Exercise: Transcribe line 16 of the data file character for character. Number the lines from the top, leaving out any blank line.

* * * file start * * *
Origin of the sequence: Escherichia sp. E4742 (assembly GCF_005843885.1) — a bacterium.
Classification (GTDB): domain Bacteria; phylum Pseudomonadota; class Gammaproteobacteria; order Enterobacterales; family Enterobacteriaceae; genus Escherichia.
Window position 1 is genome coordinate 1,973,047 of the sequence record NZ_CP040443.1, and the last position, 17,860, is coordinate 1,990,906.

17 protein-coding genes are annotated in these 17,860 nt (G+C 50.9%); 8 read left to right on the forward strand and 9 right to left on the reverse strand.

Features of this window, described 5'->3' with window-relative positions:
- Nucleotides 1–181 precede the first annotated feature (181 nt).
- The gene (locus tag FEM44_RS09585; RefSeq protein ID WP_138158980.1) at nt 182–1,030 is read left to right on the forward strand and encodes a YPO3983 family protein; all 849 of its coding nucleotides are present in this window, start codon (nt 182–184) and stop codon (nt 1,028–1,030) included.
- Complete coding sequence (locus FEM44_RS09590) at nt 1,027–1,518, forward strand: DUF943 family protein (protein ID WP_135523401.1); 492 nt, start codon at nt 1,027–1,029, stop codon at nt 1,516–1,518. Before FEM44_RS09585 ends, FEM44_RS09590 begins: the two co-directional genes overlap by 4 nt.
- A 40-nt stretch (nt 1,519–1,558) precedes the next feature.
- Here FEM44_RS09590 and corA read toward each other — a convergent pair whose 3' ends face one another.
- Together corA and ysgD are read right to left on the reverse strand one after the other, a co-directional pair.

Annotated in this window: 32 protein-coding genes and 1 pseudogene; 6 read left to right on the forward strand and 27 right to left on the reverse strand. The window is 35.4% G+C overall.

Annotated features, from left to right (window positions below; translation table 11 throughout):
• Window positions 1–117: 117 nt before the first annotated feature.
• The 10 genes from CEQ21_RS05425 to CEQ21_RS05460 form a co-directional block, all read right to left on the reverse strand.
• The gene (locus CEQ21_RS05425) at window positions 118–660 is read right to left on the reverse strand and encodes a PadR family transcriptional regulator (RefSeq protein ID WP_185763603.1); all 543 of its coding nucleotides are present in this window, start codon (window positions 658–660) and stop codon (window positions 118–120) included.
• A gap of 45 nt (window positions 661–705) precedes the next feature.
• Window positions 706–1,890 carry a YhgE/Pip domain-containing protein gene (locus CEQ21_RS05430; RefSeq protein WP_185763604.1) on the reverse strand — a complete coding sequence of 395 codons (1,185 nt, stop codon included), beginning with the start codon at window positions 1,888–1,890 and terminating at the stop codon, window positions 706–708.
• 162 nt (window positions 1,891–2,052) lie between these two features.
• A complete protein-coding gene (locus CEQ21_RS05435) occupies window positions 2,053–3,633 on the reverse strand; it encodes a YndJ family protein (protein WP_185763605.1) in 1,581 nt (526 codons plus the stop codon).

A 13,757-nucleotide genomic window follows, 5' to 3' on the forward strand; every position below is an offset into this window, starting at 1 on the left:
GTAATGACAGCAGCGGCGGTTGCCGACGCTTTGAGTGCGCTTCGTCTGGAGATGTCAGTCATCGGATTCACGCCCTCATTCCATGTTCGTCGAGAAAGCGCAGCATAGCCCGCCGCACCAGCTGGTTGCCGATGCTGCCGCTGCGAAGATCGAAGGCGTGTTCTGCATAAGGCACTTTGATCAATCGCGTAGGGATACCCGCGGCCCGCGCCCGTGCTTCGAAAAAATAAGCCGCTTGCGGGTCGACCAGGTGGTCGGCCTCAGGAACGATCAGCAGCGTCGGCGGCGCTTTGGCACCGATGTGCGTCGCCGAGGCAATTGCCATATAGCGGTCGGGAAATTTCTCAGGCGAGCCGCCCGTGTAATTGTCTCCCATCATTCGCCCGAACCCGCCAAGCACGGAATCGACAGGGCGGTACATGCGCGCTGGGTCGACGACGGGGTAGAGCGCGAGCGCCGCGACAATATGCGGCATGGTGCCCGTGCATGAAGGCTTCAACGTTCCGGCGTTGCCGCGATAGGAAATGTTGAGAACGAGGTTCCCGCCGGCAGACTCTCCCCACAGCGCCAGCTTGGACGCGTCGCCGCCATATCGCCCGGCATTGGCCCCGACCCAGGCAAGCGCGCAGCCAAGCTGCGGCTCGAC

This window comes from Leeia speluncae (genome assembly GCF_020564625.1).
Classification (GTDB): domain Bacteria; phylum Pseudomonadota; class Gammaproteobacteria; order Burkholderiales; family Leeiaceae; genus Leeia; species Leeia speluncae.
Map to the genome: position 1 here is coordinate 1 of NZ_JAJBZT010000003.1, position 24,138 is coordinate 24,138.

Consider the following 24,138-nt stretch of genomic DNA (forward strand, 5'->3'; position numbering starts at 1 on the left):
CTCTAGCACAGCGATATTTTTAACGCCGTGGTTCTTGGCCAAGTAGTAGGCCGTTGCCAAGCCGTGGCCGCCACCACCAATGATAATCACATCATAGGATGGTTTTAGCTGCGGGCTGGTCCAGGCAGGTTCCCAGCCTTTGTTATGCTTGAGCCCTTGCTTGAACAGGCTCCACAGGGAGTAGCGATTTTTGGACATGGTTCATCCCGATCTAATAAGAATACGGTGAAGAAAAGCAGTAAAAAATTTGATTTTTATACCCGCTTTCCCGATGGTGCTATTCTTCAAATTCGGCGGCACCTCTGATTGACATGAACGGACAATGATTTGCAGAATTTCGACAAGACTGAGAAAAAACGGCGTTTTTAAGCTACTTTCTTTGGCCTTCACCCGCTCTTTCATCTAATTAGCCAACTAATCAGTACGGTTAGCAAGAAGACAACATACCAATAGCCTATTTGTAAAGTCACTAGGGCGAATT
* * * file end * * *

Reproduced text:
• The gene (locus CEQ21_RS05425) at window positions 118–660 is read right to left on the reverse strand and encodes a PadR family transcriptional regulator (RefSeq protein ID WP_185763603.1); all 543 of its coding nucleotides are present in this window, start codon (window positions 658–660) and stop codon (window positions 118–120) included.